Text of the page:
“Every plot in literature or film centers on one question: ‘who am I?’” That’s a paraphrase from a movie I saw recently. I guess the plot wasn’t developed well enough for me to remember more, but the point is worth pondering. For how we answer that question about our self, our spouse, and others will determine how we treat them. E.g., are we bio-chemical happenstances, or are we much more?
The Sixth Commandment forbids murder, intentionally killing a person in vengeance or recklessly. But, again, we should ask ourselves, “Why?” What if murder is not really wrong but merely disruptive to socio-economics, contrary to our current laws, or aesthetically distasteful? What does God say?
Ideally, every person who believes in the Bible as God’s Word will honor, protect, and provide for the life of their spouse, children, and even strangers because they know He made people in His image. Scripture describes only human beings as being created for relationships of love with God and each other through Christ. Yet, most of us are daily bombarded with other messages about who we are.
At the risk of seeming overly simplistic, other voices tell us that we’re more than that or less than that.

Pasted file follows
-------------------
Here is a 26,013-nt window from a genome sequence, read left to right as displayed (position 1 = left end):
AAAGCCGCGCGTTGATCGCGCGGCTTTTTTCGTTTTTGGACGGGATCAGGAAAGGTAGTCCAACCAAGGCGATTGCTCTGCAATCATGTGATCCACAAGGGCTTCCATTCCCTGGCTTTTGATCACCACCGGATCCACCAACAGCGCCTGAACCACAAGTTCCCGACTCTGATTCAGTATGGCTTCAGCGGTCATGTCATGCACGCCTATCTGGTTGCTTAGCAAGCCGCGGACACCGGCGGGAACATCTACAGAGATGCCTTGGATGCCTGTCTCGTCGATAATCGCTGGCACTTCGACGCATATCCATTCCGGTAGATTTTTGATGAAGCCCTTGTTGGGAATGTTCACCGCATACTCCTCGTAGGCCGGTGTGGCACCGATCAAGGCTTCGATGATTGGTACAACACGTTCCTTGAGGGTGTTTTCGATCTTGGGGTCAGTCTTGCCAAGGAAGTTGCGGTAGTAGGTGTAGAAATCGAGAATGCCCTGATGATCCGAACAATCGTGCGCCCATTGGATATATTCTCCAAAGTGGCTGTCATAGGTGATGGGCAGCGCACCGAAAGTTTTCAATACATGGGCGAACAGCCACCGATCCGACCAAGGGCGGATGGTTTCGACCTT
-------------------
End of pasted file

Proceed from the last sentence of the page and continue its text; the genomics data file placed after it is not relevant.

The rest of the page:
For example, one voice boasting that Man is greater can be heard in “Invictus”, a poem by William Ernest Henley, popularized by a movie of the same name about Nelson Mandela. In the film, the courageous Mandela recites, “I am the master of my fate. I am the captain of my soul.” And, yes, I understand the truth and need of taking initiative and responsibility for our lives. But when we go to the extreme that “no one will tell me how to live”, then we will not listen even to God’s will for our marriage. How much less will we listen to a mere family member if we are the captain of our soul?
Equally damaging is a whisper of democratic capitalism that most of us are less than the image of God. Please hear me. Although all governments and economies in this world necessarily reflect the flaws of sinful human beings, I do believe that democratic capitalism offers the best opportunities for honorable work and due wages. Yet, the few who achieve extreme “success” and elite status can bring a 2nd order effect of the rest being deemed as less able to contribute to the society and a 3rd order effect of their lesser status, income, etc. deemed as “proof”: those people are less valuable.
Consider some of the discussion prompts before watching the video.
- If this world ranks our value by race, gender, body shape, age, level of education, socio-economic status, etc., who is more valuable, you or your spouse? In what specific ways does this impact your relationship?
- God’s Word says our value is in being created in His image. What voice disagrees most loudly in your life: your family, one of your sub-cultures (racial culture, regional culture, vocational culture, etc.), your nationality, or another voice?
You can see other articles and the embedded videos in this series here.